Although Avengers: Endgame concluded the series of Marvel films that has now been dubbed the Infinity Saga, the Marvel Cinematic Universe goes on. In addition to a number of films currently in the works as part of Phase Four, some of your favorite Avengers will also be venturing to the small screen for limited series on Disney+, Disney's streaming service, which launched late last year.
One of those series is Loki. Tom Hiddleston will reprise his most famous role for the show, which is exciting news for fans who thought they'd seen the last of the fan-favorite character when Thanos (Josh Brolin) killed him at the very beginning of Avengers: Infinity War. As is the case with everything Marvel-related, though, details surrounding the new series are still pretty scarce. Here's everything we know so far.
Production has been suspended. On March 14, Marvel Studios paused production on Loki and the rest of its Disney+ series in response to the coronavirus outbreak. Variety reported the news. The suspension came four days after production was suspended on Disney+ Marvel series The Falcon and the Winter Soldier, which had been filming in Prague.
It's scheduled to debut in spring 2021. Loki, which is now filming, is the third Disney+ series set within the overarching MCU. It follows The Falcon and the Winter Soldier (August 2020) and WandaVision (December 2020). It will be followed by Hawkeye in fall 2021.
We have the first footage. Marvel released the first Loki footage (or at least footage filmed specifically for a promo) in a Super Bowl teaser (seen above), in which Loki, seemingly in an interrogation room, promises to "burn this place to the ground."
It's a prequel... sort of. Before Avengers: Endgame, all we knew was that the limited series was going to follow Loki as he popped up throughout history and influenced historical events. In the wake of Endgame, the show is going to follow his journey after he steals the Tesseract and disappeared with the Space Stone in 2012.
Which means this will not be the evolved Loki of Thor: Ragnarok. As the God of Mischief, Loki has betrayed Thor (Chris Hemsworth) numerous times throughout their lives, so it wasn't overly surprising when he did it again halfway through the events of 2017's Thor: Ragnarok. But by the end of the critically acclaimed film, in which Thor revealed he thought the world of his brother, Loki evolved and returned to help Thor, Bruce Banner (Mark Ruffalo), and Valkyrie (Tessa Thompson) fight to save Asgard from Hela (Cate Blanchett).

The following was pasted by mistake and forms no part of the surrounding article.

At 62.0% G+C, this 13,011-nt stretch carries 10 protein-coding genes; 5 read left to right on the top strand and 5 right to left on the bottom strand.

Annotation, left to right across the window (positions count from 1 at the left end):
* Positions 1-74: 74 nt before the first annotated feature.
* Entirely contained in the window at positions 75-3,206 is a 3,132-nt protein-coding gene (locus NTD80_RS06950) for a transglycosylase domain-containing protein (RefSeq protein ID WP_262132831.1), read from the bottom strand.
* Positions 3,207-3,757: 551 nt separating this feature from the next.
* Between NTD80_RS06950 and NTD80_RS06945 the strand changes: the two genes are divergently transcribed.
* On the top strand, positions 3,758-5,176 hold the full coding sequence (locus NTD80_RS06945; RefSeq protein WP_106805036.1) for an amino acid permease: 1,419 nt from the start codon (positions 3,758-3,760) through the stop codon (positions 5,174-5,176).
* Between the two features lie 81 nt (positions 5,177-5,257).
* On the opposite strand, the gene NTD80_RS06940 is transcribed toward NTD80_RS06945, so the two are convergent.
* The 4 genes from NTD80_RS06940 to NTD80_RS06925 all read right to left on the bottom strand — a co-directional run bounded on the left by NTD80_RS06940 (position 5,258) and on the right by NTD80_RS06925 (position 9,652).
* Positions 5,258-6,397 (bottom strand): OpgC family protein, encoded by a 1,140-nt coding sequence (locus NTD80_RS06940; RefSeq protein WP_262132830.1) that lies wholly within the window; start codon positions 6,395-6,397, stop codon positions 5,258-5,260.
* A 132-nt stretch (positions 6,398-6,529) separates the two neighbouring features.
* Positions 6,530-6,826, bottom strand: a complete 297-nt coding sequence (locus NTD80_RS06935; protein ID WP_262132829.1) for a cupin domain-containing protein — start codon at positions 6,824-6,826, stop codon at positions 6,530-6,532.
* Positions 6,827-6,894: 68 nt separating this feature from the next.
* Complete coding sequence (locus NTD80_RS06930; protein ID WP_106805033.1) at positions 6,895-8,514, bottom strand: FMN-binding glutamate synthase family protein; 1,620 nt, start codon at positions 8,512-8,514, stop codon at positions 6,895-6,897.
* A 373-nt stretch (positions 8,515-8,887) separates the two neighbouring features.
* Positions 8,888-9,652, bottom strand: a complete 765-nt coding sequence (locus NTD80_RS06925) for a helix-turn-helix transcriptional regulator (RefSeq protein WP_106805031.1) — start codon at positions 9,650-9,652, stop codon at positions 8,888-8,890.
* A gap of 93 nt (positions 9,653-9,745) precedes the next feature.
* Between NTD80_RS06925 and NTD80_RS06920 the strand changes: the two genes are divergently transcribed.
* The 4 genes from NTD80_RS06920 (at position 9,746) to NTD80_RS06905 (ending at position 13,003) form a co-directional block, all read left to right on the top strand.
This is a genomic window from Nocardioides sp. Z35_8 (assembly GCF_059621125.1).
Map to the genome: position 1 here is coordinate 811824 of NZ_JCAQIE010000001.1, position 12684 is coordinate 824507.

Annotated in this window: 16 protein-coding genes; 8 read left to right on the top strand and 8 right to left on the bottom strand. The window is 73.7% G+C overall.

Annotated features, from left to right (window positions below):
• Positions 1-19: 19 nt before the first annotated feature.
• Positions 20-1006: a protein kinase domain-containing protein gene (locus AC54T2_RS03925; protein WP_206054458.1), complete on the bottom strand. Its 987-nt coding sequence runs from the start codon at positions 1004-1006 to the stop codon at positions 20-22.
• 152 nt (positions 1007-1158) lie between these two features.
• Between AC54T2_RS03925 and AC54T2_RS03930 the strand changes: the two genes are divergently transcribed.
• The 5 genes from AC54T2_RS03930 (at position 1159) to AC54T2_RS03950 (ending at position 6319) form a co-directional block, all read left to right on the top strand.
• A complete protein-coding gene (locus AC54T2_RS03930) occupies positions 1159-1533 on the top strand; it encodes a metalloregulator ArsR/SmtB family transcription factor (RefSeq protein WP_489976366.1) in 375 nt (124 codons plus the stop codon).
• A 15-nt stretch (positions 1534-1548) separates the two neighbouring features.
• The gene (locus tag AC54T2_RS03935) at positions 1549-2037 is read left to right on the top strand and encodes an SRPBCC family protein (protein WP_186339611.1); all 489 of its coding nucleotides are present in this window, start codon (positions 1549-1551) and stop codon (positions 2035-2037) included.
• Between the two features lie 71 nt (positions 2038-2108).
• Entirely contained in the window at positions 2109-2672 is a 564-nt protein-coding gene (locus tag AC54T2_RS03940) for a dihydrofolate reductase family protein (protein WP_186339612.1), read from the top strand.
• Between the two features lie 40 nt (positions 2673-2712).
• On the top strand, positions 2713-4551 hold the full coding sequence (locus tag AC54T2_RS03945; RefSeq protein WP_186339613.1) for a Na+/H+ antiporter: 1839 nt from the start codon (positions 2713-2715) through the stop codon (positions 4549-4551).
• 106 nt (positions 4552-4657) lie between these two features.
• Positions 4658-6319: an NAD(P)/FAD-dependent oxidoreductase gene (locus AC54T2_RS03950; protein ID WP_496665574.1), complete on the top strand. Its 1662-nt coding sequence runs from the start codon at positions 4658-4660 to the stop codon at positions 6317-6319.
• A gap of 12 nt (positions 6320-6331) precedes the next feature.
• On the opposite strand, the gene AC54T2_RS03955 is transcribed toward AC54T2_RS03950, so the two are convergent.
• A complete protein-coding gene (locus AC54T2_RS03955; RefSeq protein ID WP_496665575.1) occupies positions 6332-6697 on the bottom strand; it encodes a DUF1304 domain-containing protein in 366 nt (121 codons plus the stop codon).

The Loki featured in the limited series, however, is the Loki of 2012's The Avengers. As Hiddleston said at San Diego Comic-Con last summer, "He's still that guy [from Avengers], and just about the last thing that happened to him was he got Hulk-smashed, so there's a lot of psychological evolution that has still yet to happen."
"It is one of the most exciting, creative opportunities I have ever come across," he continued. "It is a new challenge, and I cannot wait to get started."
It will tie into the Doctor Strange sequel. We already knew WandaVision was going to tie directly into Doctor Strange in the Multiverse of Madness, but now Marvel's Kevin Feige has confirmed Loki will also be connected to the film, which is scheduled to be released in theaters May, 7, 2021.
It will be helmed by Rick & Morty's Michael Waldron. Waldron has been tapped to not only serve as showrunner, but also write the pilot and executive-produce the series. Kate Herron serves as director.
The cast is starting to come together. Although we don't know who, if anyone, from the MCU will join Loki on this ride, we do know of some newcomers. Variety reports Sophia Di Martino (Yesterday) is in talks to join the cast, though there is no word on her role. Meanwhile, Owen Wilson and Richard E. Grant have been cast in major roles. And in February, Deadline exclusively reported that The Morning Show's Gugu Mbatha-Raw joined the Marvel series, though the details of her character are also being kept under wraps.
It will explore the questions we all have. Waldon teased at the D23 Expo that the series will answer questions like where did Loki go after he picked up the Tesseract? Could Loki ever make a friend? And will the sun shine on him again?
It is six episodes. That's not very many, but it's more than we thought we'd get after Loki died.